A UN peace envoy said a militant attack in Syria on Saturday was a deliberate attempt to wreck peace talks in Geneva, Switzerland, while the warring sides traded blame and appeared no closer to actual negotiations.
Suicide bombers stormed two Syrian security offices in Homs, Syria, killing dozens with gunfire and explosions including the head of military security, prompting airstrikes against the last rebel-held enclave in the western city.
“Spoilers were always expected and should continue to be expected, to try to influence the proceedings of the talks. It is in the interest of all parties who are against terrorism and are committed to a political process in Syria not to allow these attempts to succeed,” UN mediator Staffan de Mistura said in a statement.
De Mistura has met the two sides separately in Geneva while while he tries to get agreement on how talks to end the six-year-old conflict should be arranged.
He has warned not to expect any quick breakthrough and to beware of letting the violence derail any fragile progress, as happened repeatedly in the past.
The militant rebel alliance Tahrir al-Sham, which opposes the talks — although it has fought alongside factions that are represented there — said that five suicide bombers had carried out Saturday’s attack.
It celebrated with the words “thanks be to God,” but stopped short of claiming responsibility.
Tahrir al-Sham was formed this year from several groups including Jabhat Fateh al-Sham, which was formerly known as al-Nusra Front and was al-Qaeda’s Syrian branch until it broke formal allegiance to the global militant movement last year.
After a meeting with de Mistura, Syrian Ambassador to the UN Bashar al-Ja’afar spoke to reporters and repeatedly demanded the opposition condemn the attacks or face the consequences.
“If anyone refuses to condemn this terrorist attack then he is an accomplice of terrorism and we will deal with them accordingly,” Bashar al-Ja’afari said.
He ruled out leaving the talks, saying he would meet de Mistura again tomorrow, but he implied that some of the opponents that he had sat face-to-face with at Thursday’s opening ceremony were “sponsors of terrorism.”
Warplanes also carried out six raids on Douma in the eastern suburbs of Damascus, resulting in six deaths, and earlier, an air raid in Hama killed four people from the same family, the Syrian Observatory for Human Rights said.
Basma Kodmani, a negotiator from the opposition High Negotiations Committee, said groups backing the talks had abided by the ceasefire, but she questioned the government’s commitment and whether Russia, a key ally of Syrian President Bashar al-Assad, was ready to pressure it to curb the violence.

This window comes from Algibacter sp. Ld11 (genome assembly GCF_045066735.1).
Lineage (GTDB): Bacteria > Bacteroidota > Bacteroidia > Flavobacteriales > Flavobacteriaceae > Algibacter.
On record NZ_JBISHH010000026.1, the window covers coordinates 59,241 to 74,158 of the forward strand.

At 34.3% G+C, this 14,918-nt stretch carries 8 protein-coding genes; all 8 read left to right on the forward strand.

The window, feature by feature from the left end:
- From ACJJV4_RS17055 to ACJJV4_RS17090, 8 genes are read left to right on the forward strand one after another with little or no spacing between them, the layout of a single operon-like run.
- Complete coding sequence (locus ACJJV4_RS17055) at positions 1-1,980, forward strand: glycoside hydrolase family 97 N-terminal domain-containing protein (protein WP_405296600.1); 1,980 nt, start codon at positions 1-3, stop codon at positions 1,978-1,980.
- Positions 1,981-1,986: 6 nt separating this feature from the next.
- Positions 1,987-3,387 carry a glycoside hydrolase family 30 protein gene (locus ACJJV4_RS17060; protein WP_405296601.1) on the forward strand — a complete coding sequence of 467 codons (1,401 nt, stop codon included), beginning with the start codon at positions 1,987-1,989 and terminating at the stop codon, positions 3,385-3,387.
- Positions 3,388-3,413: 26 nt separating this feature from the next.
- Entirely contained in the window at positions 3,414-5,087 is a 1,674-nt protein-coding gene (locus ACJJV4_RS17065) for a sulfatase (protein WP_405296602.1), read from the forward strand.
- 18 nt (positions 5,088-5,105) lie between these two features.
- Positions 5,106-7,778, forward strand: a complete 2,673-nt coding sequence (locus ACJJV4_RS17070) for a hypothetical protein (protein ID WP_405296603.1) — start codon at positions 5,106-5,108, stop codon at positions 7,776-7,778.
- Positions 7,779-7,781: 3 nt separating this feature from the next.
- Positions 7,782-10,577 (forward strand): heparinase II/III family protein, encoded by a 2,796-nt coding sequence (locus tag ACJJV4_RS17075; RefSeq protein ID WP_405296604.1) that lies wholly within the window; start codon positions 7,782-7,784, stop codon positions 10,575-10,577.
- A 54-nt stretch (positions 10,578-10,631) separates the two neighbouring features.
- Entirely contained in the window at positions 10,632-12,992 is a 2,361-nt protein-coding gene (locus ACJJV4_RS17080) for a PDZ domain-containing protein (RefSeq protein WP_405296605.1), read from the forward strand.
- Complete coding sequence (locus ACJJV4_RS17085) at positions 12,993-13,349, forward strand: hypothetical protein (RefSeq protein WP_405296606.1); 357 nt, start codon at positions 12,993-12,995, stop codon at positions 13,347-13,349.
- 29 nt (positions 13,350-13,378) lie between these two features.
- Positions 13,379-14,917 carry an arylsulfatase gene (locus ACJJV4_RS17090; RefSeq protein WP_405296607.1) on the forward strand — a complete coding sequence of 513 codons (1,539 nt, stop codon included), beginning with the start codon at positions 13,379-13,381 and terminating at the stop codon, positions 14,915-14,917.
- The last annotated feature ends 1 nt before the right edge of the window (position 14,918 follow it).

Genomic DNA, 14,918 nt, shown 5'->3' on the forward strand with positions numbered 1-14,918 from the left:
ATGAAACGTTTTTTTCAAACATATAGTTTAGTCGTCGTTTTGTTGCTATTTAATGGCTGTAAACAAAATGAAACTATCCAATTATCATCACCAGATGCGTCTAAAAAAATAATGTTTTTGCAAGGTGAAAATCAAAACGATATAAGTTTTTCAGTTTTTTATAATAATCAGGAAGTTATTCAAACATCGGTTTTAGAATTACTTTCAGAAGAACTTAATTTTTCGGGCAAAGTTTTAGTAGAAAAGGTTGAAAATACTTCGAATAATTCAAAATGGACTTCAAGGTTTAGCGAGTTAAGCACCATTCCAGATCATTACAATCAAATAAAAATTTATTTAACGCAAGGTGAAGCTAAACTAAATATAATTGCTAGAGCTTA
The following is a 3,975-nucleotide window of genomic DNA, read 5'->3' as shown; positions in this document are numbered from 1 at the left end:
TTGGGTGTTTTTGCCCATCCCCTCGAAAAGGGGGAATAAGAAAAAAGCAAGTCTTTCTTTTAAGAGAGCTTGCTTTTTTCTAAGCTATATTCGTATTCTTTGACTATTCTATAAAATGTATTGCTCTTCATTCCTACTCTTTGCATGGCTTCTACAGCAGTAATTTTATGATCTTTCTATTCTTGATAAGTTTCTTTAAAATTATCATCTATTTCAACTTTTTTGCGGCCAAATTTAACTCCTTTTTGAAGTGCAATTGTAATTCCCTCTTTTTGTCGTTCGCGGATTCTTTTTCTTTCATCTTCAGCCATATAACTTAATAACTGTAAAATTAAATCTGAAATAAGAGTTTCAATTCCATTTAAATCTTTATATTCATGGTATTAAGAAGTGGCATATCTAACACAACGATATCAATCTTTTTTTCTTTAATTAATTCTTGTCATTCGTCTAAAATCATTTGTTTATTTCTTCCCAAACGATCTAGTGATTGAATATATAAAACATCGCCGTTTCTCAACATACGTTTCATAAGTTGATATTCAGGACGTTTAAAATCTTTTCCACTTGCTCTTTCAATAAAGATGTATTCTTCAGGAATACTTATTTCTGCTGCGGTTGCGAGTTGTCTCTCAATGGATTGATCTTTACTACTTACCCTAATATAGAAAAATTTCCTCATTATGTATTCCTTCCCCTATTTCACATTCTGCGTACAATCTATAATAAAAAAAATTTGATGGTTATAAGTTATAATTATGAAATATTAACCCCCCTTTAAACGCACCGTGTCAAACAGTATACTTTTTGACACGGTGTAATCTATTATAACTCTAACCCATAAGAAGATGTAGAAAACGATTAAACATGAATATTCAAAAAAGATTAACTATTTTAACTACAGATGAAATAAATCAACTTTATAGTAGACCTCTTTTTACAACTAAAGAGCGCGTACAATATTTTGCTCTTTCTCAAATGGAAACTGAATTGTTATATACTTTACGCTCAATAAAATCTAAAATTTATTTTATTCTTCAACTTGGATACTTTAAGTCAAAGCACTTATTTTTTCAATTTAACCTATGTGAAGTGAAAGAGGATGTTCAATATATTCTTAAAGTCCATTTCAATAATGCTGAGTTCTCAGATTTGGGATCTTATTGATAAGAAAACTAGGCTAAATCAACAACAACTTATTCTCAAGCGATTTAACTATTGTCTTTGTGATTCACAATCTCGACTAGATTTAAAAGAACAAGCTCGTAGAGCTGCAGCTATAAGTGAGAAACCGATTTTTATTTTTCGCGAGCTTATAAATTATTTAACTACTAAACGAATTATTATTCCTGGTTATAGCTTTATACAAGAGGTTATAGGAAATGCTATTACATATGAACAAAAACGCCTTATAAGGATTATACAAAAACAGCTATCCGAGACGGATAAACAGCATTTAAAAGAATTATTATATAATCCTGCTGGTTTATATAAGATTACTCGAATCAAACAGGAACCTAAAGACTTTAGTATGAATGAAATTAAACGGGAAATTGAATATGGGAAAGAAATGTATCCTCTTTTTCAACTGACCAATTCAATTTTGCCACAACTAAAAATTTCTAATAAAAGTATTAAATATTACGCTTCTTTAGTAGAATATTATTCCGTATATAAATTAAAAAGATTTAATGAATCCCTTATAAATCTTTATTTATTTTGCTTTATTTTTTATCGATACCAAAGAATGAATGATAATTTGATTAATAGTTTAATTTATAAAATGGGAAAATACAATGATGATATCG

After al-Ja’afari’s comments, the opposition condemned the attack, but accused the government of trying to use the events to derail the negotiations.
“We condemn all terrorist acts done by all terrorist groups. If the Homs operation was done by any of those, it is clear what I say,” lead negotiator Nasr al-Hariri told reporters.
FRENCH AID: Paris has sent a navy ship and aircraft from Reunion Island with some pollution control equipment, but rough seas are spreading the oil spill The operator of a Japanese bulk carrier which ran aground off Mauritius in the Indian Ocean yesterday apologized for a major oil spill, which officials and environmentalists say is creating an ecological disaster, as police prepared to board the ship. The MV Wakashio, operated by Mitsui OSK Lines, struck the reef on Mauritius’ southeast coast on July 25. “We apologize profusely and deeply for the great trouble we have caused,” Mitsui OSK Lines executive vice president Akihiko Ono said at a news conference in Tokyo. The company would “do everything in their power to resolve the issue,” he said. At least 1,000 tonnes of
Three Micronesian sailors stranded on a remote Pacific island have been found alive and well after a rescue team spotted their giant SOS message written into the sand on a beach. Australian and US military aircraft found the three men on tiny Pikelot island, nearly 200km west of where they had set off. Rescuers said that the men were “in good condition” with no significant injuries. The men had been missing for three days after their 7m skiff ran out of fuel and strayed off course. Authorities in the US territory of Guam raised the alarm on Saturday after the men failed to complete
A cat that went missing on a family holiday on the shores of Loch Lomond, Scotland, has been identified 12 years later. Tortoiseshell-and-white Georgie spent October half term in 2008 with her owners at the Rowardennan campsite, but vanished as they were due to return home to Greater Manchester, England. After a search of the site the Davies family departed without Georgie, hoping the three-year-old microchipped feline would be located by someone. Over the intervening 12 years, she remained close to the Queen Elizabeth Forest Park site, being fed and cared for by campsite staff and holidaymakers. After the COVID-19 pandemic hit and lockdown
LIFELONG LOSS: Jiro Hamasumi, who was not quite born when an atomic bomb hit Hiroshima, lost his father and other relatives, but said he thinks about his father daily As Japan marks 75 years since the devastating attacks on Hiroshima and Nagasaki, the last generation of nuclear bomb survivors is working to ensure their message lives on after them. The “hibakusha” — literally “person affected by the bomb” — have for decades been a powerful voice calling for the abolition of nuclear weapons. There are an estimated 136,700 left, many of whom were infants or soon to be born at the time of the attacks. The average age of a survivor now is a little over 83, according to the Japanese Ministry of Health, lending an urgency as they share their testimonies